Our generation must take on climate change at a global level

Varshini Ramanathan, Co-Managing Editor

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Hurricane intensity has been augmented by climate change. Credits: Data – NASA, processing – Antti Lipponen (free use under Creative Commons)

As the daughter of two scientists, I have been watching NOVA and Discovery documentaries since I was old enough to sit up straight. As a result, my childhood fears encompassed not just monsters and the dark but dark matter, the Big Bang, and climate change.

The former two were indistinct space phenomena that scared me simply because of how big they were, but my fear of climate change stemmed directly from a doomsday-esque documentary that featured a barren world around 2050, where we had destroyed ourselves through destroying our environment. More than the concept of climate change itself, I was shaken by the image of that lifeless landscape and the ominous tone of the narrator’s voice; the documentary’s message itself was about as meaningless to me as big scary things happening in space.

Now, those childhood fears are transforming into the reality of my future.

In September 2016, carbon dioxide levels failed to dip below 400 parts per million despite being at its lowest for the year. Although it indicated our environment was at critical levels of danger, our country failed to respond in any significant way. We did not sign Paris Accord, and now that the destruction of climate change is finally something tangible, we must take action, as it is our generation and our children who will live its results.

The natural disasters that have been wreaking havoc throughout the world could become our daily lives, and that is no longer an impossible prediction. Although intense hurricane seasons like this one cannot be attributed to global warming, climate scientists agree that the disasters we are seeing are being augmented by climate change. It is certain that climate change is going to be felt along the world’s coastlines no matter what, but its ever-intensifying development can be halted if the current youth takes action.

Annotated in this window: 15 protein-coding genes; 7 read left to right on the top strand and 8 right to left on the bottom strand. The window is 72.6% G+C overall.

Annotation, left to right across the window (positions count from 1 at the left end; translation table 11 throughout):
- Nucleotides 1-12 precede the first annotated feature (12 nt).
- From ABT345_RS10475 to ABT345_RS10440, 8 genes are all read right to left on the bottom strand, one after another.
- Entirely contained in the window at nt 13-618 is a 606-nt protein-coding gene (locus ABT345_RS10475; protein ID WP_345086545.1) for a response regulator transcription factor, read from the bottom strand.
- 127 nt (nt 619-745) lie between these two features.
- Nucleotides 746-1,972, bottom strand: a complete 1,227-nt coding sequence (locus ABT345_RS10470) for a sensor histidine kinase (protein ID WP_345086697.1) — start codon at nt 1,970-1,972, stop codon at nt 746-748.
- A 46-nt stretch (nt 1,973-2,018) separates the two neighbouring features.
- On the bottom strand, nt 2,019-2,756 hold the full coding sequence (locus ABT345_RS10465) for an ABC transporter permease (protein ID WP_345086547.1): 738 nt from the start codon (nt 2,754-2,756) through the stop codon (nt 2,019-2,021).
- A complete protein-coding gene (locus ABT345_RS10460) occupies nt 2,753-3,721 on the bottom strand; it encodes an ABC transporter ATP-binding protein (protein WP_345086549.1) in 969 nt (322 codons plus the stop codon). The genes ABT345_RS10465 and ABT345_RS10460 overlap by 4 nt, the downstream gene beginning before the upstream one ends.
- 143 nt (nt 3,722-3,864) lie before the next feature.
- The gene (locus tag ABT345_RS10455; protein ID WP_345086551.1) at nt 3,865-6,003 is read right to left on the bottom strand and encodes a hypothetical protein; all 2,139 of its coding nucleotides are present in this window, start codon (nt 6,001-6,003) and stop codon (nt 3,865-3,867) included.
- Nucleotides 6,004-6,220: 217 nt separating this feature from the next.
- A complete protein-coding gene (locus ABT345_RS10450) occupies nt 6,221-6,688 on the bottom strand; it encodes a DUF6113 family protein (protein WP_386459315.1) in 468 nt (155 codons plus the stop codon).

Unlike the previous generation, we were born in a century where climate change was a known force that would almost certainly affect our lives, and so we have no excuse to not know how to react. Our government has been operating as though climate change will continue to leave us be (or just denying its existence), as in the case of Donald Trump calling it a hoax or EPA Chief Scott Pruitt refusing to admit the effect of CO2 emissions on the climate. By the time the repercussions of the damage the goverment has done are fully felt, the country will be in a new generation’s hands.

We do not have to carry on the legacy of ignoring the environment in order to maximize economic benefits, because we are detached from the corporations who rose to power years before our time. We do not have to block out the voices of climate scientists and engineers who can certainly make change happen — it is already taking place in countries across the world with less land and resources, so there is no explanation for our lack of progress other than deliberate ignorance.

In addition, our generation’s motivation to fight climate change should stem from the problems other countries are facing, whether it is floods in Southeast Asia, relentless storms in the Caribbean, or fires ravaging Canadian forests. The United States puts out more carbon emissions than any other country, at nearly 7,000 million metric tons in 2014. However, it is countries like Haiti, Nicaragua, India, and the Philippines who suffer the most at the hands of climate change.

Our generation has grown up in a globalized society, attuned to the rest of the world in a way that was impossible until a decade ago. We do not live in a bubble anymore, and as a result we have all the more reason to aid other countries.

Whether it is seeing destruction in our own backyards or realizing the impact of disasters other countries have been facing for years, times are changing and people are changing. It is time for our generation to wake up and realize that if anyone can still save our planet, it has to be us.